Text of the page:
Here are some more examples of ARD files.
Now the co-ordinates are Grid co-ordinates. This selects all the pixels with a rotated box except those in thirteenth column or eighth row. Note the use of parentheses to adjust or clarify the precedence. The box is centred on grid pixel (12, 15) has sides of length 20 and 10 pixels. The first side of the box—the one with length 20—is at an angle of 36.3° measured anticlockwise from the X axis.
This defines a sphere centred at pixel co-ordinates (10.3, 21.6, 32.9) with radius 10.4 pixels, and a line from (1.1, 2.2, 3.3) to (4.4, 5.5, 6.6).
This defines a sphere centred at pixel co-ordinates (10.3, 21.6, 32.9) with radius 10.4 pixels.
This selects the whole array except for the ellipse defined as before. Something like this might be useful for excluding a galaxy image before fitting to the background around the galaxy.
There are more details and further ARD facilities described in SUN/183. If you do not wish to read SUN/183, you’ll be relieved to learn that there are shortcuts for two-dimensional data…
The first is is provided by GAIA by its
Regions… tool. Here you can select region types and interactively adjust the region locations and
shapes, and then record the selected regions in an ARD file. However, it does not provide the boolean
operators other than .OR. to combine a series of regions, or use co-ordinates other than
Kappa offers its own interactive graphical tool for generating ARD files. To use ARDGEN you must first display your data on a device with a cursor, such as an X-terminal. DISPLAY with a grey-scale lookup table is probably best for doing that. The grey lets you see the coloured overlays clearly. The following example assumes that the current co-ordinate Frame in the NDF is PIXEL (i.e. pixel co-ordinates). Consequently all positions are shown below in pixel co-ordinates. If the current co-ordinate Frame in the NDF was not PIXEL but (say) SKY, then ARDGEN would produce positions in SKY co-ordinates. The ARD file generated by ARDGEN always contains a description of the co-ordinate system in which positions are specified, allowing later applications to interpret them correctly, and convert them (if necessary) into other co-ordinate systems.
At this point you can select a shape. Enter
? to get the list. Once you’ve selected a shape you’ll receive
Once you have defined one ellipse, you can define another or exit to the OPTION prompt. In addition to keyboard 1, pressing the right-hand mouse button has the same effect. Thus in the example, the new shape is a rotated box.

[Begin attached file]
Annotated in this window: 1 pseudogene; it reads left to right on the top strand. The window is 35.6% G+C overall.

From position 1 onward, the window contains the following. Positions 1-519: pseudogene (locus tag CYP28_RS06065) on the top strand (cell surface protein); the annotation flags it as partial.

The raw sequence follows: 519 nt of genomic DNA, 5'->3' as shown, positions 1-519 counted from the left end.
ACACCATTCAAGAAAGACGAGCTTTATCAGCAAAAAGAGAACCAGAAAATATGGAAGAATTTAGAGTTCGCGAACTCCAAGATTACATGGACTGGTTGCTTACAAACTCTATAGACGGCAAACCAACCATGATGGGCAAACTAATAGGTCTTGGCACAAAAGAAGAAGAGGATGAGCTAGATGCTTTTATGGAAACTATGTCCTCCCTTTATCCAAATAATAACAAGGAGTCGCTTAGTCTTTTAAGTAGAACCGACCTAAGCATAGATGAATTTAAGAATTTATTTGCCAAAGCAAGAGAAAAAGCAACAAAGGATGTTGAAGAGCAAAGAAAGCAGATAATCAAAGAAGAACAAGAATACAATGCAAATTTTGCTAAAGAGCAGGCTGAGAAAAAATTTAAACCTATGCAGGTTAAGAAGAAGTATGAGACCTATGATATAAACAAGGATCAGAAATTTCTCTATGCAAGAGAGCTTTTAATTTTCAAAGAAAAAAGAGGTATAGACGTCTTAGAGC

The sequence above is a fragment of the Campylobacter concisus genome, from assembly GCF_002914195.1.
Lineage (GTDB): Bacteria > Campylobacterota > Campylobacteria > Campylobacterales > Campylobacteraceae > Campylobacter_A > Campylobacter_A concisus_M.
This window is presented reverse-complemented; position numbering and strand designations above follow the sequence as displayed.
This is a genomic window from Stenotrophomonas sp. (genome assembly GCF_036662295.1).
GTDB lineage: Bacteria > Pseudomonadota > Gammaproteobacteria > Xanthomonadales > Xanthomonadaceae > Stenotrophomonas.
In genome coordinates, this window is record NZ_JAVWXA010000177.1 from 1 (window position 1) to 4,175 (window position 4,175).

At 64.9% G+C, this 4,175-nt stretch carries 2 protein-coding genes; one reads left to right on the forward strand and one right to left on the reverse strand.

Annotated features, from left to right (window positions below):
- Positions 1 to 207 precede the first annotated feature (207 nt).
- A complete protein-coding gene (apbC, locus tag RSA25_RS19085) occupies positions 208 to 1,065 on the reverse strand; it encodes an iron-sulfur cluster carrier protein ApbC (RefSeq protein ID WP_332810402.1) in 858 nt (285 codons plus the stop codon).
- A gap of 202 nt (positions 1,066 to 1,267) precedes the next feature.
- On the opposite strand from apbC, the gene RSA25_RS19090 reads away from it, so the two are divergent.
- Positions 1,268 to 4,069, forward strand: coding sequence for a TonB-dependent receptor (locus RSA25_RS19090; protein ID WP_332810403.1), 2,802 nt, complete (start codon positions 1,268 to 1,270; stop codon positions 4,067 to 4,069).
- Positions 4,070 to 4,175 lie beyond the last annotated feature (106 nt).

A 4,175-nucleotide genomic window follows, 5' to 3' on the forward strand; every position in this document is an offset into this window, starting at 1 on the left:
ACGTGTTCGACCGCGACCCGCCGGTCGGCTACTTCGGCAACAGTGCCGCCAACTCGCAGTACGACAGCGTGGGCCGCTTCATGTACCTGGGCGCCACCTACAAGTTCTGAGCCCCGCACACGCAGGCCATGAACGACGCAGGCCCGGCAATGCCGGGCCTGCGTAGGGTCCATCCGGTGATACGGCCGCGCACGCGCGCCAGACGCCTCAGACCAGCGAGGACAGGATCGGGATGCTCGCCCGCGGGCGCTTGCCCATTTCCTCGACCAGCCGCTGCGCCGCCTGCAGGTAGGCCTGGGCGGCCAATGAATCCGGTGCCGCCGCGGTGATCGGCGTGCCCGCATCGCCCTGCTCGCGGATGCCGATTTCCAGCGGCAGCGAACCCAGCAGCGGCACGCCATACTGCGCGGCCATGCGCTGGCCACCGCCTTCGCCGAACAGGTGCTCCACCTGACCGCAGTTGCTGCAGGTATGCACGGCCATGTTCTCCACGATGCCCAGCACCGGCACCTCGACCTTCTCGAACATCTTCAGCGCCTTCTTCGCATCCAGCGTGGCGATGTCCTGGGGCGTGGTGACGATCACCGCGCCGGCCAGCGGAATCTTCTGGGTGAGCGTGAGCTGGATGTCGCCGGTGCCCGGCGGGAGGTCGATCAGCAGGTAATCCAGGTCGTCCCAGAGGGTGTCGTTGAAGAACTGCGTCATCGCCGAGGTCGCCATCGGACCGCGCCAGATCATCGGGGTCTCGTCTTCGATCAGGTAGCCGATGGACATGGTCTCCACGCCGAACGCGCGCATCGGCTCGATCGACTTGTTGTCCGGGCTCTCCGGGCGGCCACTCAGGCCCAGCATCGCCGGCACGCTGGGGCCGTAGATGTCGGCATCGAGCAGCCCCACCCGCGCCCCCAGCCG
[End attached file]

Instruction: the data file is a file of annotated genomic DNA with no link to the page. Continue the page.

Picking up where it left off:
If you make a mistake, use the ‘Undo’ option. Alternatively, enter
List at the OPTION prompt to see
a list of the regions. Note the ‘Region Index’ of the region(s) you wish to remove, and select the
Delete option. At the REGION prompt, give a list of the regions you want to remove. If you
change your mind, enter
! at the prompt for Parameter REGIONS, and no regions are
Now suppose you want to combine or invert regions in some way, you supply
Combine at the
OPTION prompt. So suppose we have created the following regions in
We want to form the region inside the first ellipse but not inside the second. This done in two stages.
First we invert the second ellipse, meaning that pixels are included if they are not inside this ellipse,
by combining with the
This removes the original Region 2, decrements the region numbers of the other regions following 2
by one, so that Region 3 becomes 2, 4 becomes 3, and so on. A new Region 7 is the inverted ellipse.
The renumbering makes it worth listing the regions before combining regions. The second stage is to
combine it with Region 1, using the
AND operator. This includes pixels if they are in both regions. In
this example, that means all the pixels outside the second ellipse but which lie within the
Here is another example of combination. This creates a region for pixels are included provided they
are in one of two regions, but not in both. Here we apply the
.XOR. operator to the small ellipse and
the first rotated box.
Here is the final set of regions.
Once you are done, enter
"Exit" at the OPTION prompt, and the ARD file is created.
leaves the programme, but the ARD file is not made.
Having created the ARD file it is straightforward to generate a masked image with ARDMASK23:
Figure 13 shows the image with the original regions outlined to the left. Note only the section (:270, :360) is displayed. To see where you have masked, use DISPLAY, which lets you define a colour for bad pixels using the BADCOL parameter.
To the right of Figure 13 is the final masked image.
SEGMENT is ostensibly for copying polygonal regions from one NDF to another. You may also use SEGMENT to copy bad pixels into the polygonal regions by giving the null value for one of the two input NDFs. For instance,
NDF ccdmask will have bad values inside the polygons, whereas
the pixels exterior to the polygons are flagged. SEGMENT lets you define the polygon vertices interactively, like in ARDGEN, but you can also use text files, or respond to prompting.
ZAPLIN also has an option to fill in rectangular areas when Parameter ZAPTYPE has value
There are applications that mask pixels if their values meet certain criteria.
SETMAGIC flags those pixels with a nominated value. It is most useful during conversion of imported data whose data system uses bad-pixel values different from Starlink’s.